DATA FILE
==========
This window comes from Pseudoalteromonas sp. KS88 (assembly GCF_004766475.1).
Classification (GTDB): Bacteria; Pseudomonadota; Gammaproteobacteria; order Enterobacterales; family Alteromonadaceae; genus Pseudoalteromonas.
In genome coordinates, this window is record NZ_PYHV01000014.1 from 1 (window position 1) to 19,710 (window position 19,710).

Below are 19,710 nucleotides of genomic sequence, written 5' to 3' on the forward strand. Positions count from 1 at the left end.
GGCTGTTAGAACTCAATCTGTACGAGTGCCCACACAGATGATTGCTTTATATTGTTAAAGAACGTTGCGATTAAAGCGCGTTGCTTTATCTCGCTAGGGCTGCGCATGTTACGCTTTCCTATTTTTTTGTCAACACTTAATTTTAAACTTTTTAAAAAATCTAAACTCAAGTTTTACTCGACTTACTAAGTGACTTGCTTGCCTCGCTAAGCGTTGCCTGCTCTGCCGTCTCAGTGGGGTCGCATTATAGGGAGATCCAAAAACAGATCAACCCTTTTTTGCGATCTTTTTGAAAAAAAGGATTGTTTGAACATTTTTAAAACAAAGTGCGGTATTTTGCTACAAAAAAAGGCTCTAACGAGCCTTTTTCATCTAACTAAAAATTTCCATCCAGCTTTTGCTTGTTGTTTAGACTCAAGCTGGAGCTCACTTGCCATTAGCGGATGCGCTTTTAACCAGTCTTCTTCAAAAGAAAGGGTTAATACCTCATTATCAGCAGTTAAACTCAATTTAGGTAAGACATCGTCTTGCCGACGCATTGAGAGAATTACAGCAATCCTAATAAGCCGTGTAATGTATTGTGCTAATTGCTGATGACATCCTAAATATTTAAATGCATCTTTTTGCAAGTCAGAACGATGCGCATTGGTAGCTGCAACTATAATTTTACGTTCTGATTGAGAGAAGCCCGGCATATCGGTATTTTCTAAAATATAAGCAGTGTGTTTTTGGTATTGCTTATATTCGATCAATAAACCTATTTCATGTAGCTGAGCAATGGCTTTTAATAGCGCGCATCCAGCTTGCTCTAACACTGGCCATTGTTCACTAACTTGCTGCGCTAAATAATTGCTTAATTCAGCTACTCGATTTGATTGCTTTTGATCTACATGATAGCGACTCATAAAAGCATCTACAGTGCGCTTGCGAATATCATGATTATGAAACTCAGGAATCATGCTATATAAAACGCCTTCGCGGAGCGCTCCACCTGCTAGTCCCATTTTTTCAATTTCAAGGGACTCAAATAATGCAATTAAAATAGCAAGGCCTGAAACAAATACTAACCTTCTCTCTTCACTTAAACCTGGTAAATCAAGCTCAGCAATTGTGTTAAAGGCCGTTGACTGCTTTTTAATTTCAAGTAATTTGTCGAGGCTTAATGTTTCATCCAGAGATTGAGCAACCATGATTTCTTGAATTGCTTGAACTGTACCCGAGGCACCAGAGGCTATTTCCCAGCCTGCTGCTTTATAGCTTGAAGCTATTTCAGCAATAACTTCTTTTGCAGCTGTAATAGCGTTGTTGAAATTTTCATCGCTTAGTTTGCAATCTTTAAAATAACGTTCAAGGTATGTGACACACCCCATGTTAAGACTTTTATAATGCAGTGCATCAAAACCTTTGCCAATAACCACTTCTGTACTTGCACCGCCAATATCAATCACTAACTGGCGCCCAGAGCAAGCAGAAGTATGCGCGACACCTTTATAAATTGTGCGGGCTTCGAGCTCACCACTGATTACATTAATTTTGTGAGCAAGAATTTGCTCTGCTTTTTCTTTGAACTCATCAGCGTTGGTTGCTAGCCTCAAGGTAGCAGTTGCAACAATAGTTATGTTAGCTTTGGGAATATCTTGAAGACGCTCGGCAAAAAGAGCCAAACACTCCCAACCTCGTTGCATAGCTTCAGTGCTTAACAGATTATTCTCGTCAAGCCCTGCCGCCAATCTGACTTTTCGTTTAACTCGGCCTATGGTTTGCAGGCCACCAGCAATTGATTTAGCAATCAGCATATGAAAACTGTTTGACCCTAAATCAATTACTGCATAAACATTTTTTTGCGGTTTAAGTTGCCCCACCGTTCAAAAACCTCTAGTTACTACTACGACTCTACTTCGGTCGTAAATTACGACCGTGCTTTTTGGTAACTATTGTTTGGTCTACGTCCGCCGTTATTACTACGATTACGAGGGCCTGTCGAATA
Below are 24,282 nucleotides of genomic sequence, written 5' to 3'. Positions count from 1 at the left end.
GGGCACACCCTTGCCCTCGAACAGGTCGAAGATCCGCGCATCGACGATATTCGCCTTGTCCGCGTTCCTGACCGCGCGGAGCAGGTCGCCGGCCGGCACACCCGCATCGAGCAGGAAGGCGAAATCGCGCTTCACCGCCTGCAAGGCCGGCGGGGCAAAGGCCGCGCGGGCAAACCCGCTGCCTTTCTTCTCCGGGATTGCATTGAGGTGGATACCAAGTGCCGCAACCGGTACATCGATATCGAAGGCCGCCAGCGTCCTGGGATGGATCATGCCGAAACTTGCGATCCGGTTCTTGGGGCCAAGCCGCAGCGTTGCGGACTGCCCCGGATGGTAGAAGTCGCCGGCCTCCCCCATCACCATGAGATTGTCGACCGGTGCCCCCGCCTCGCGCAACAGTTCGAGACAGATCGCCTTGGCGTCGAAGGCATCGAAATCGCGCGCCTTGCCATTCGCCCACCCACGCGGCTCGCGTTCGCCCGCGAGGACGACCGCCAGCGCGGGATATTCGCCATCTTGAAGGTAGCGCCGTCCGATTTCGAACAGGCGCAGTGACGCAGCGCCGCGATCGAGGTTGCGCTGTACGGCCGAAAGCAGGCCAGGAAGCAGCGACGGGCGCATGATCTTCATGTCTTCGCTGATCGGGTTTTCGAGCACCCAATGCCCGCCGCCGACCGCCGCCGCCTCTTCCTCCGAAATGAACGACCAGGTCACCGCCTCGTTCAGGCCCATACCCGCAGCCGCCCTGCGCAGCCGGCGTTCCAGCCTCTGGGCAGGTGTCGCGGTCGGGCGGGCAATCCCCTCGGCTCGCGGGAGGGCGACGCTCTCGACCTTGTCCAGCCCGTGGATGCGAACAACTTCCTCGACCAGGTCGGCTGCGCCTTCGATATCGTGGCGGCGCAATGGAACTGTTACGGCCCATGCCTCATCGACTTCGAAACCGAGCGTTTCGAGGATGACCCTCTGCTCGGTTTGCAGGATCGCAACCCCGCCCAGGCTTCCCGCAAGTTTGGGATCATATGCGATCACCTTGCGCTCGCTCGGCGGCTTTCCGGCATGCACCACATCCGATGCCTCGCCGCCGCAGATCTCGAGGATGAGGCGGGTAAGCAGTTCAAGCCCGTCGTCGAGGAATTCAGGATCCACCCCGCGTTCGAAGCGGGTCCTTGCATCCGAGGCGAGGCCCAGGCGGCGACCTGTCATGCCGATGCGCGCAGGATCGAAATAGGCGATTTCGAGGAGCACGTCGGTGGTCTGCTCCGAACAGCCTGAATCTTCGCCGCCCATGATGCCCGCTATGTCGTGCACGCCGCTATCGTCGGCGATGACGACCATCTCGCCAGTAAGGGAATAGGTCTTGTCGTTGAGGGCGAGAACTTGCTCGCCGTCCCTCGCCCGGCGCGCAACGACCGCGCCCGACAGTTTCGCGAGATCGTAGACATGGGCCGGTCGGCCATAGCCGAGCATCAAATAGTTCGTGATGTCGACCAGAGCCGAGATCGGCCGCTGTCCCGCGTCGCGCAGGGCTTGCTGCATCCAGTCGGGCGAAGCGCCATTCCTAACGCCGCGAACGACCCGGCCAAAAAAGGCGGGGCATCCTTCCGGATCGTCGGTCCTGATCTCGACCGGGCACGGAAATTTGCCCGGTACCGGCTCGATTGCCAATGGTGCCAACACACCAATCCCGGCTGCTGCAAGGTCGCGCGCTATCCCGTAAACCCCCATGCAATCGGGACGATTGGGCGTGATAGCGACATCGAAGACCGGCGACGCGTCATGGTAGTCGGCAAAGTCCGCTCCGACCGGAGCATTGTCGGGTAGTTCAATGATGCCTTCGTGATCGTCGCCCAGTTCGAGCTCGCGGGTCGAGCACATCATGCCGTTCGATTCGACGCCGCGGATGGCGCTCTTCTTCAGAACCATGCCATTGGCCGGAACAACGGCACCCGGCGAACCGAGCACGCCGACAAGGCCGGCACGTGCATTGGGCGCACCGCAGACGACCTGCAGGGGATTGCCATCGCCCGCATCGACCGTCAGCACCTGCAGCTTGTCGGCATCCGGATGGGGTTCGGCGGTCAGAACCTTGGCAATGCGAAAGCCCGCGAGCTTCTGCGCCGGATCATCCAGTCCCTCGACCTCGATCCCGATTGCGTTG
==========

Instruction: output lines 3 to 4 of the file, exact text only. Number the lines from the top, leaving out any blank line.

In genome coordinates, this window is record NZ_PYHV01000014.1 from 1 (window position 1) to 19,710 (window position 19,710).

Below are 19,710 nucleotides of genomic sequence, written 5' to 3' on the forward strand. Positions count from 1 at the left end.